Tuesday, October 31, 2023

My Magpie Eyes Are Hungry For The Prize # 22 Sugar


             Sugar and Boo Radley's join the feast. Creation is a bona fide critical and commercial hit.

Ir Starts With a Birthstone - Albums for October


It Starts With a Birthstone - Songs For October


Mojo Collection - The Ultimate Music Companion # 455 New Order - Technique


Best Ever Albums - Top 1,000 Albums # 126 Radiohead - Amnesiac


The Top 50 Greatest Landfill Indie Songs of All Time - # 46 Les Incompetents


Another song it's difficult to make a case for. Again, highly indebted to Arctic Monkeys.



Has anybody checked out the latest Duran Duran record? It's called DANSE MACABRE. For some reason that's in capitals. I imagine articles are seriously being posted somewhere debating whether it's a 'return to form' or not. I won't detain you with that discussion. Well perhaps I will. It's not. 

Anyway. I've just listened to it. All the way through. So you don't have to. All fifty minutes of it. Not because I was expecting to gasp, 'Oh Double D, They've proved me wrong. Simon is a poet and John, Nick and Roger have still got it. I must go back and investigate those early records again.' I listened to it just to see what I thought really. I had some time to kill.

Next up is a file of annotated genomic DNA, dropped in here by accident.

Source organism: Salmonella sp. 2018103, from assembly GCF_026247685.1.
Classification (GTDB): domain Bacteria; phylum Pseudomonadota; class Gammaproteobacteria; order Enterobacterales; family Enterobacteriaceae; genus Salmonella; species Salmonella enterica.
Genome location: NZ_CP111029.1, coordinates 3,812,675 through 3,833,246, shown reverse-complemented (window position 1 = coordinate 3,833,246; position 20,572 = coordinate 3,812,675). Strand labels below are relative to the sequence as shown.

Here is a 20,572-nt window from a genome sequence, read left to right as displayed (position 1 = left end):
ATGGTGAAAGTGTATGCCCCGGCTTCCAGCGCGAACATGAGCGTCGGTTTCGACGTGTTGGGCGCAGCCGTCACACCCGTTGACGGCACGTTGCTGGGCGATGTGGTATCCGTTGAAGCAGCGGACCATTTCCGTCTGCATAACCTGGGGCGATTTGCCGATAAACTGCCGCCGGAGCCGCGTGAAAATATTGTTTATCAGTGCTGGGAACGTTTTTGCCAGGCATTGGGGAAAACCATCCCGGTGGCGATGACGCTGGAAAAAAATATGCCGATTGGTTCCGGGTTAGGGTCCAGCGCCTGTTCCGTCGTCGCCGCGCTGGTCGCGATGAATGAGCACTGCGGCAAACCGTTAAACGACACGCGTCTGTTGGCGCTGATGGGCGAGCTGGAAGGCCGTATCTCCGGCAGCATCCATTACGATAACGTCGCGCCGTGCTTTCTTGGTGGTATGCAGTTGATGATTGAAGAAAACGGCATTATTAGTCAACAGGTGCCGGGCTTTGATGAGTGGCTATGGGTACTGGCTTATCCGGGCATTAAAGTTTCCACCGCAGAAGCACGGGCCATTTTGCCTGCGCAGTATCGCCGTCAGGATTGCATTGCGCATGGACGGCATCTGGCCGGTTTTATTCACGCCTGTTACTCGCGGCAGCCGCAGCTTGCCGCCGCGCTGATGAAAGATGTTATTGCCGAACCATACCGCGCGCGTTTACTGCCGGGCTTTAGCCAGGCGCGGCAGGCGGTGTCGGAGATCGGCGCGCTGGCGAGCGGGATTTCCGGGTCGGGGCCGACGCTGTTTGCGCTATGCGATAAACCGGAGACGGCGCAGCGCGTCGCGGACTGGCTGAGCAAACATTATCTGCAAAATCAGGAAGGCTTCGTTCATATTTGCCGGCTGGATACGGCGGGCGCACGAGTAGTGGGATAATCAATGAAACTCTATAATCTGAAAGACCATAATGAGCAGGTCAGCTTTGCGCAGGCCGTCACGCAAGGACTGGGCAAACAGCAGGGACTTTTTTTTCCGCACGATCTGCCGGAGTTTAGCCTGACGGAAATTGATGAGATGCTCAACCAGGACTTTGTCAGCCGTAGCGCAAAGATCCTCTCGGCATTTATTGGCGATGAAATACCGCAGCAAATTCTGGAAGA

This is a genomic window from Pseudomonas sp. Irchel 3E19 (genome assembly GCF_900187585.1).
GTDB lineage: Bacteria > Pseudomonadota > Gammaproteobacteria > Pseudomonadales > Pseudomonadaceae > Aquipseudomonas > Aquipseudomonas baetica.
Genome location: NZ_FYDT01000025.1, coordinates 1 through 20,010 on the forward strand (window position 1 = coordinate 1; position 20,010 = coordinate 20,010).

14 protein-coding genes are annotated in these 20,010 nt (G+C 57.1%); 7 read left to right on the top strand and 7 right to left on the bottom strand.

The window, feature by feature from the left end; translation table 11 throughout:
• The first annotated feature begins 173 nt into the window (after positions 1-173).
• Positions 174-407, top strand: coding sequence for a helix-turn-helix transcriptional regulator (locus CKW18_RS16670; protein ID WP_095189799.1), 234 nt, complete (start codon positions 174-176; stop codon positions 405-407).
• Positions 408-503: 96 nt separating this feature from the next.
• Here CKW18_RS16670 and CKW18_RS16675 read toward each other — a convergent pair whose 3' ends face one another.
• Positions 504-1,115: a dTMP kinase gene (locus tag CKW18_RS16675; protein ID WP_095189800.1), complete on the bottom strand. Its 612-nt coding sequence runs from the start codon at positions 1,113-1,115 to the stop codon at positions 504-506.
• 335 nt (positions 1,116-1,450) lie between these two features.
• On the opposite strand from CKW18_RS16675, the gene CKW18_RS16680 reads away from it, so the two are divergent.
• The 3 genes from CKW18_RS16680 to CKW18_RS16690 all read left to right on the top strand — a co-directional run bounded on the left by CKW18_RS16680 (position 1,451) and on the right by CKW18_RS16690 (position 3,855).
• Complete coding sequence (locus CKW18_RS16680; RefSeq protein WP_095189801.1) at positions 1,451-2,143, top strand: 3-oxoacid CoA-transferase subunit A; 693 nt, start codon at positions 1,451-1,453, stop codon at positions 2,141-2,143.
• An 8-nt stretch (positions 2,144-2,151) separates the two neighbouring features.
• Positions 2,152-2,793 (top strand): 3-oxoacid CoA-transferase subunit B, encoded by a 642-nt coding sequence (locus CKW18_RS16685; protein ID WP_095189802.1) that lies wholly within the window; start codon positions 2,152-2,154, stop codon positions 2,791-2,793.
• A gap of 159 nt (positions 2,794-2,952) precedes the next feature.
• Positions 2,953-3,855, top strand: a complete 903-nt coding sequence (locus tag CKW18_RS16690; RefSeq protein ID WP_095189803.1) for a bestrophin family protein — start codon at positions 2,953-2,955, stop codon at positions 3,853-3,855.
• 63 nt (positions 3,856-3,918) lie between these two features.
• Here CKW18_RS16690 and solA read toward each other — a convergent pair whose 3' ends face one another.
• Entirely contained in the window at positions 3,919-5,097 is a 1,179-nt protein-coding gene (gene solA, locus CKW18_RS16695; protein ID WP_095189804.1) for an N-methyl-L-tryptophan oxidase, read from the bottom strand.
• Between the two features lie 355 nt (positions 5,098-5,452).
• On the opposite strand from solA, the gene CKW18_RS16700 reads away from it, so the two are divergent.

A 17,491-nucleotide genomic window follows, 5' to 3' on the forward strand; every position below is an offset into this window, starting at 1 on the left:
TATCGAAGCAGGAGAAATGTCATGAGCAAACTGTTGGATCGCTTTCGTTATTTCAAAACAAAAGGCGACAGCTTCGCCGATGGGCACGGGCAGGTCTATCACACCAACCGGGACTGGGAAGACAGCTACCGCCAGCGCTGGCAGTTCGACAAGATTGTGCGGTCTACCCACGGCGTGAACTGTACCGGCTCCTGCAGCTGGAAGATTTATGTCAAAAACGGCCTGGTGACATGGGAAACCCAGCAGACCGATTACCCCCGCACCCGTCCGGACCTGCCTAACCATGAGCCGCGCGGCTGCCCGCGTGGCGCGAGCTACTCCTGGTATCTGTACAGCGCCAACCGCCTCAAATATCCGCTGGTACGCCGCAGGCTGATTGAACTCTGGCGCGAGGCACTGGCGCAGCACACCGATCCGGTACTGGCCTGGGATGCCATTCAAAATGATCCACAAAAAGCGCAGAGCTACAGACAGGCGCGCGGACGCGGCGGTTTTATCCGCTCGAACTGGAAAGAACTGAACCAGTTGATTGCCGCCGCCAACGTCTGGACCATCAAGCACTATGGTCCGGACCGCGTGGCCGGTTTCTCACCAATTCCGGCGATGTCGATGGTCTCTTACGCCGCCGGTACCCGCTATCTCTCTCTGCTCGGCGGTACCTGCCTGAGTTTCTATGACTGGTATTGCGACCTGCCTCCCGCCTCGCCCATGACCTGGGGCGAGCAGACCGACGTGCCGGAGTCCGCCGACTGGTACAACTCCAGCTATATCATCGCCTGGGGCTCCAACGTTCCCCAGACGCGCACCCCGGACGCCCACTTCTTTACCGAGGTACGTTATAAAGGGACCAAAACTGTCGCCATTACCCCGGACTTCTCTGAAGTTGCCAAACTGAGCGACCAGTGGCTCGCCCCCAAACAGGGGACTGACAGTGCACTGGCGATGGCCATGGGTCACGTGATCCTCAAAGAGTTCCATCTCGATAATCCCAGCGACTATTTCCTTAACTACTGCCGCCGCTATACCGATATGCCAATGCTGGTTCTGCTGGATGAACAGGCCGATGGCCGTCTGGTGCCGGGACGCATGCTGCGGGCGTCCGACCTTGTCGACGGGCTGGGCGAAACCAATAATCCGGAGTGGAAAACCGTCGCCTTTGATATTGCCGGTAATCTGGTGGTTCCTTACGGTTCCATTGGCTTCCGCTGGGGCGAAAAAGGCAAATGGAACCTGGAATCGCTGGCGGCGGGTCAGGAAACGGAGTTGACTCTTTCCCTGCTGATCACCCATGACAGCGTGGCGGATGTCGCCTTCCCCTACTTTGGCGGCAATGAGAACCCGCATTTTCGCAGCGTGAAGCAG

I've never cared for Duran Duran. Why would I. They don't align with me and who I am and they never realy have or will. I realise I might be coming across as snotty and judgmental here. They were like the really outgoing and attractive and self-confident guy in the class you never got to know and who never gave the slightest indication that they wanted to know you either.

In 1982, when I first started paying attention to these things, I was drawn in by Echo & the Bunnymen and Simple Minds and not Simon and the Taylor's pouts, My younger sister liked them. 

They just weren't there for me. They were interested in James Bond and Cosmopolitan, I was interested in Kafka, Camus and going to Eastern Europe. The only reason they'd have gone to Eastern Europe would have been to scoff caviar and champagne in party hotels, bed the pretty KGB agent and save the day in some crappy video featuring them all in a preposterous scenario that took someone twenty minutes to put together. 

Anyhow they soon moved on to aspiration, suits and yachts, glossy models and the like. They had some decent singles, they were not untalented. Sometimes they we're very good. Listen to Hungry Like The Wolf, Save a Prayer and The Chauffeur for evidence. But I wasn't really interested in clothes horses, found their interview patter pretty vacuous, sensed they were at heart Tories and went to their source, Roxy Music instead.to further my musical education, I was never tempted to buy a record at any point.